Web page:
The world economy is deteriorating more quickly than leading economists predicted only weeks ago, with Britain yesterday becoming the latest nation to surprise analysts with the depth of its economic pain.
Britain posted its worst quarterly contraction since 1980 on the heels of sharper than expected slowdowns reported from Germany to China to South Korea. The grim data, analysts said, underscores how the burst of the biggest credit bubble in history is seeping into the real economies around the world, silencing construction cranes, bankrupting businesses and throwing millions of people out of work.
"In just the past few days, we've had a big downward revision, we're seeing that an even bigger deceleration is on the way than we thought," said Simon Johnson, former chief economist at the International Monetary Fund and a senior fellow at the Peterson Institute for International Economics.
The depth of the troubles, analysts say, indicates that nations may need to spend more than the billions of dollars already planned on stimulus packages to jump-start their economies, and that a global recovery could take longer, perhaps pushing into 2010.
Analysts are particularly concerned about the slowdown in China and the recession in Europe. There is mounting concern about the stability of the euro and the British pound, which dropped to a 24-year low against the dollar yesterday. Analysts are fretting about the possibility of a debt default in a euro-zone country that could send fresh shock waves through global financial markets.
The problems in Europe now appear to be as bad if not worse than those in the United States. In the last quarter of 2008, the British economy shrank at an annualized rate of 6 percent. That is worse than economists expected, but also showed the British recession may be even harsher than the one in the United States, where analysts predict data expected next week will show the U.S. economy to have contracted between 5 and 5.5 percent in the last quarter of 2008.
The meltdown is altering high streets in Britain, where retail icon Woolworths shuttered the last of its 807 branches this month after 99 years in business. Marks & Spencer, sometimes described as the bellwether of Britain's retail sector, said this month that it would close 27 stores and cut more than 1,000 jobs. The average price of a house has plummeted to mid-2004 levels, according to Halifax, Britain's biggest mortgage lender. Car sales are at a 12-year low. The number of people out of work has climbed to nearly 2 million, a level not seen since 1997 when the Labor Party came to power.
'Will we recover in 2010?'
In fact, the only sector to show growth in Britain was agriculture, which accounts for about 1 percent of the overall economy.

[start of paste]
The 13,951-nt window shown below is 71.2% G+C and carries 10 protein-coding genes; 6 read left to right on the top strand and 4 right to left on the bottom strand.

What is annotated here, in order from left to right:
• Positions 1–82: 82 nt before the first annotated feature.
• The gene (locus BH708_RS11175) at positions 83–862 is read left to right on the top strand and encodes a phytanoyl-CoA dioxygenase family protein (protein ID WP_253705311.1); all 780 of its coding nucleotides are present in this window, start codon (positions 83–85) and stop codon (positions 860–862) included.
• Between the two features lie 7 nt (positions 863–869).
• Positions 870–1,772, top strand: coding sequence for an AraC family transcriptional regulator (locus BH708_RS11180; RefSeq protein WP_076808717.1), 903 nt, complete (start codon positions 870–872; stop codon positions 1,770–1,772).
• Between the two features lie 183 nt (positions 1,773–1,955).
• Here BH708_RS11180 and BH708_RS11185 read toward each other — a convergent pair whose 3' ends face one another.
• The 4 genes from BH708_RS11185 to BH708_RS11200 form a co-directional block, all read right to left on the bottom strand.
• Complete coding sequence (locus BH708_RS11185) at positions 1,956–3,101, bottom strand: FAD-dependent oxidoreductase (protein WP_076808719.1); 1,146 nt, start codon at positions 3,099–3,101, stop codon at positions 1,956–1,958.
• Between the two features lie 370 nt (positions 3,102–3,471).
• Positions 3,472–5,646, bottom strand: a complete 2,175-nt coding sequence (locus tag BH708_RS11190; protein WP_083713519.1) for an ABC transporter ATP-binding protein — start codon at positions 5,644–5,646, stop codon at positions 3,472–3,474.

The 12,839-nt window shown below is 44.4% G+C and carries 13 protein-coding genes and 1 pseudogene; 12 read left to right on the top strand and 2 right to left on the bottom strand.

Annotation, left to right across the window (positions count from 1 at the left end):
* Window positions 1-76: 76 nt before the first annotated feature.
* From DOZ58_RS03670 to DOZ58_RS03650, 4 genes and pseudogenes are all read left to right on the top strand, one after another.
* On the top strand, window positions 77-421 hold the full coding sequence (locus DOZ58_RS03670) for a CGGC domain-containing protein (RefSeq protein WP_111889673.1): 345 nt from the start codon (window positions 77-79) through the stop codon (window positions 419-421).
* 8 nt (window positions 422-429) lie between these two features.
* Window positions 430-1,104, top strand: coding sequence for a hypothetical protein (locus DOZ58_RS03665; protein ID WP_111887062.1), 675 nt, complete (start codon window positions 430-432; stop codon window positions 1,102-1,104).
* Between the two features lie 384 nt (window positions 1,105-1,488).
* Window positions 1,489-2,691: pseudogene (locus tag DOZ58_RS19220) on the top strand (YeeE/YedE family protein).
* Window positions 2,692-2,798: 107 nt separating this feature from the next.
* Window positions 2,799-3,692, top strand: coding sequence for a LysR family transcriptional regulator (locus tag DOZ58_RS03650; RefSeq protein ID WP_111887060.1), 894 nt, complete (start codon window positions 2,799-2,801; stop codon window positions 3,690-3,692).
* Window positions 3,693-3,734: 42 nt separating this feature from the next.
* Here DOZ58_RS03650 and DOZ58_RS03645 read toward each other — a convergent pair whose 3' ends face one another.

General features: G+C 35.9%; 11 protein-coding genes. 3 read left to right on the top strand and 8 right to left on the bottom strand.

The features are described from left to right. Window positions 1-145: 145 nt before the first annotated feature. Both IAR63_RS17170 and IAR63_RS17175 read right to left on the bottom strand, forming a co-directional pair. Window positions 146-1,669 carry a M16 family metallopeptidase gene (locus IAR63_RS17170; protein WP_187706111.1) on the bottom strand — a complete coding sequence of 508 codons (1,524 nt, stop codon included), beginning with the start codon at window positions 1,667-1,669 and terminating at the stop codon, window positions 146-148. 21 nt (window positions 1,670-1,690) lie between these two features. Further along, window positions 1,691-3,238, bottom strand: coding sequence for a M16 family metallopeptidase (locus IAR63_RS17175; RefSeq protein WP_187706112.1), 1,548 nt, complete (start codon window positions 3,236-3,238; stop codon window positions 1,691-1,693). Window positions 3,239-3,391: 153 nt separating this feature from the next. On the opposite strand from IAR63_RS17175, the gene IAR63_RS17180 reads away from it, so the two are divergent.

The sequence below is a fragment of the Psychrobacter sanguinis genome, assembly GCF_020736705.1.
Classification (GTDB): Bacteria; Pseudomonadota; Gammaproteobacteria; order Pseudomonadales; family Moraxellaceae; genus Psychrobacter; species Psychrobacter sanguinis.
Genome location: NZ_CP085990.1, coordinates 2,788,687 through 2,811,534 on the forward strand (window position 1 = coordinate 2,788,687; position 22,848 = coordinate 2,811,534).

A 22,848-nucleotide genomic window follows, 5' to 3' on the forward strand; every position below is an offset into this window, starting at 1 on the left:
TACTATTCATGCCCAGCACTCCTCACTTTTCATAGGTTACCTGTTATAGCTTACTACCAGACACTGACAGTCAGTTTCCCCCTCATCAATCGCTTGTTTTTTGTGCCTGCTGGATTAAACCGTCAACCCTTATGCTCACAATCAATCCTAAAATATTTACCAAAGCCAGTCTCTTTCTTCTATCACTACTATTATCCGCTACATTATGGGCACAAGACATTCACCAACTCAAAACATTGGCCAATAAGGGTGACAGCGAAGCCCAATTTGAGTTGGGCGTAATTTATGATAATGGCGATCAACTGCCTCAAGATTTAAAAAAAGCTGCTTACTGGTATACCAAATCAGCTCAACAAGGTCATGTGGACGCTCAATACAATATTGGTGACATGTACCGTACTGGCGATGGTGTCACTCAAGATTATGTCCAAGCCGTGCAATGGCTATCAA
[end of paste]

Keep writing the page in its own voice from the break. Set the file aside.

"The question now is not how bad will 2009 be, but will we recover in 2010 and if we recover, will it only be anemic?" said Andrew Scott, professor of economics at the London Business School, adding that the housing bubble is bigger, consumer debt is higher and the speed of the slowdown faster than in previous recessions.
Partial data released in recent days by Germany, Europe's single biggest economy, indicates its economy saw a major contraction in the last months of 2008, posting a 6 percent annualized drop, according to Howard Archer, chief Britain and European economist for IHS Global Insight in London.
That could get worse as problems mount in the European financial system. In recent days, major banks in Europe — including the Royal Bank of Scotland — reported surprisingly massive losses. European authorities are seen by some critics as falling behind the Americans in dealing with distress in the their financial sectors.
Standard & Poor's has downgraded Greek and Spanish bonds and warned that others, including Ireland's, may be next. The sense that some European countries are now more risky has driven up the borrowing costs for even large nations in the region, including Italy. That has made it harder for those countries to raise the vast sums needed to launch major stimulus packages aimed at economic recoveries.
Also troubling are signs that China, once a rare light in the global economy, may not prove to be the pillar of strength in Asia that many analysts had hoped. Beijing announced this week that its economy grew by 6.8 percent in the fourth quarter of 2008 — slower than the 7 percent analysts expected — bringing total growth for 2008 to a seven-year low. Chinese data, however, are somewhat opaque, and analysts warned the slowdown there may be sharper than Beijing is willing to admit.
That is diminishing hopes for China as Asia's economic white knight, with its growth potentially propping up economies in the region. And as China grows at a far slower rate, it is importing fewer goods from neighbors, giving export-dependent nations in the region no way to pick up the slack from plummeting demand in the United States and Europe.
Particularly hard hit is South Korea, which saw trade with China soar in recent years. But as China slows, and the United States, Europe and Japan sink into deep recessions, unsold goods are piling up at South Korea docks. This week, the government said the economy in the fourth quarter staged its sharpest drop since the Asian economic crisis swept across the country in 1998.
Special correspondent Karla Adam in London contributed to this report.